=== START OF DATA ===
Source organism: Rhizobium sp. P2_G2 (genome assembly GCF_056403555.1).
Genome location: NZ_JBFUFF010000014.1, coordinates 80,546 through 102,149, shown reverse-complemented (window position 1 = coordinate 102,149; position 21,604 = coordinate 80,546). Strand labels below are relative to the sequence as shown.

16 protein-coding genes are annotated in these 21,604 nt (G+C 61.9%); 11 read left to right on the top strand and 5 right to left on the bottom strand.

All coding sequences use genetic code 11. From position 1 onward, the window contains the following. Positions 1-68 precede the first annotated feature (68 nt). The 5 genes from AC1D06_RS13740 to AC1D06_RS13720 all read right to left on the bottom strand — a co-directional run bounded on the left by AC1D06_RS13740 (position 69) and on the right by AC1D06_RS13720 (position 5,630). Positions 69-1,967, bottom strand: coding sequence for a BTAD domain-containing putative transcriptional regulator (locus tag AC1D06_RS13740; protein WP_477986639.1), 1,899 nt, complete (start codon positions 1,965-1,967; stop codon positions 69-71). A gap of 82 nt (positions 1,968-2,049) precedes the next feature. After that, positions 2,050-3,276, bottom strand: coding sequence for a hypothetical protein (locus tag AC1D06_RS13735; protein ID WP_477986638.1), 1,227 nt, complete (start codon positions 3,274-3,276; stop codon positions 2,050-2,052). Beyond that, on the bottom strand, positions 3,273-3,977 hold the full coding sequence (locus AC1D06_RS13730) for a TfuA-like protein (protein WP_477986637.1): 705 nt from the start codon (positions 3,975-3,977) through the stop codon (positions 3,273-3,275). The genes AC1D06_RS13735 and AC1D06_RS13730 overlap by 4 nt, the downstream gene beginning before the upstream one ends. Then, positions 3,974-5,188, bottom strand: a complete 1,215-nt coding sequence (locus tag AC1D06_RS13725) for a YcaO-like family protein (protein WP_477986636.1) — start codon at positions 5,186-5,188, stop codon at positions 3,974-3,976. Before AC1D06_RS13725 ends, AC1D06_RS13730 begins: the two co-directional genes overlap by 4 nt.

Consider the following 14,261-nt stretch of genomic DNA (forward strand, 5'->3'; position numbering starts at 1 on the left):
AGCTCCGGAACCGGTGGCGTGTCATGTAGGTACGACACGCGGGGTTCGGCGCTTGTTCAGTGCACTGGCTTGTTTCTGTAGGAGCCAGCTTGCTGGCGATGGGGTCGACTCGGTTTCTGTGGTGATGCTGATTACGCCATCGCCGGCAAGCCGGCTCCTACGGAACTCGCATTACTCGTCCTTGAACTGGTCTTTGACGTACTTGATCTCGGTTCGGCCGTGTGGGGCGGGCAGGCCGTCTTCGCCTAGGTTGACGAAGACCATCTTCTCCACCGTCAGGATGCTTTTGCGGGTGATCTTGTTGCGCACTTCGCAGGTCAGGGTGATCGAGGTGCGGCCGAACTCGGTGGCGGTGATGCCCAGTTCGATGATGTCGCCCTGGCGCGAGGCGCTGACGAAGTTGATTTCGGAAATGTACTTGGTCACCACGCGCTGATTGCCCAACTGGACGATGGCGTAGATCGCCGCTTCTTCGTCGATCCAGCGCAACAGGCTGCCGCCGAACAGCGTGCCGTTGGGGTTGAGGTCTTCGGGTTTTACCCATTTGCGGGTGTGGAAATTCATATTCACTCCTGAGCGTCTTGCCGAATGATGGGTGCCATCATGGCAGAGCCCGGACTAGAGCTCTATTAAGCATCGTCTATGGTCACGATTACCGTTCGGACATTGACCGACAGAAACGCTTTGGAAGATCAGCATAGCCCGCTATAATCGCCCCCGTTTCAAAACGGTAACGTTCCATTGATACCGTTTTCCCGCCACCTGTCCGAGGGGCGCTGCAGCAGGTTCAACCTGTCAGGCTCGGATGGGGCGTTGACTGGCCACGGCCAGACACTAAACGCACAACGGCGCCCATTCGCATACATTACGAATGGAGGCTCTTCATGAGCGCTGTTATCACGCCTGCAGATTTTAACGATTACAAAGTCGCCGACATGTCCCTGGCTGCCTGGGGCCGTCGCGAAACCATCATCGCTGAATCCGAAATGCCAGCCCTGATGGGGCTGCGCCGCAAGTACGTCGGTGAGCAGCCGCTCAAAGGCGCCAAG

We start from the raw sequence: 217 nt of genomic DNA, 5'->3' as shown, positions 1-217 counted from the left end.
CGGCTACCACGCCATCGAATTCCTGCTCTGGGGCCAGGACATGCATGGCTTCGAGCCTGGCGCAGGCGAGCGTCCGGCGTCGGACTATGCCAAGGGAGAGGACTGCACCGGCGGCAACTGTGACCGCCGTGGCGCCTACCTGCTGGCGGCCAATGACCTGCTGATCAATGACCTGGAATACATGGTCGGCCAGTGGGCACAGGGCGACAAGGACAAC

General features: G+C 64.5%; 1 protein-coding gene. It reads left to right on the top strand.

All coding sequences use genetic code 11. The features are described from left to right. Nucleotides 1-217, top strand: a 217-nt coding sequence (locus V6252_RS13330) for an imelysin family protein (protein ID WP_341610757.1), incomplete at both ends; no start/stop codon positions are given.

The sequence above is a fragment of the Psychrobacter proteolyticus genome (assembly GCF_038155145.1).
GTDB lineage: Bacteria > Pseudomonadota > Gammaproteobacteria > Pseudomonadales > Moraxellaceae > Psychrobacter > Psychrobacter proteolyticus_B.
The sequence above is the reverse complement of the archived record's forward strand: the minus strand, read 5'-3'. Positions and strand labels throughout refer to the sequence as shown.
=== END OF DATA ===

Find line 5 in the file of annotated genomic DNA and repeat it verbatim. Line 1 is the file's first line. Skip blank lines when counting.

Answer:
Consider the following 14,261-nt stretch of genomic DNA (forward strand, 5'->3'; position numbering starts at 1 on the left):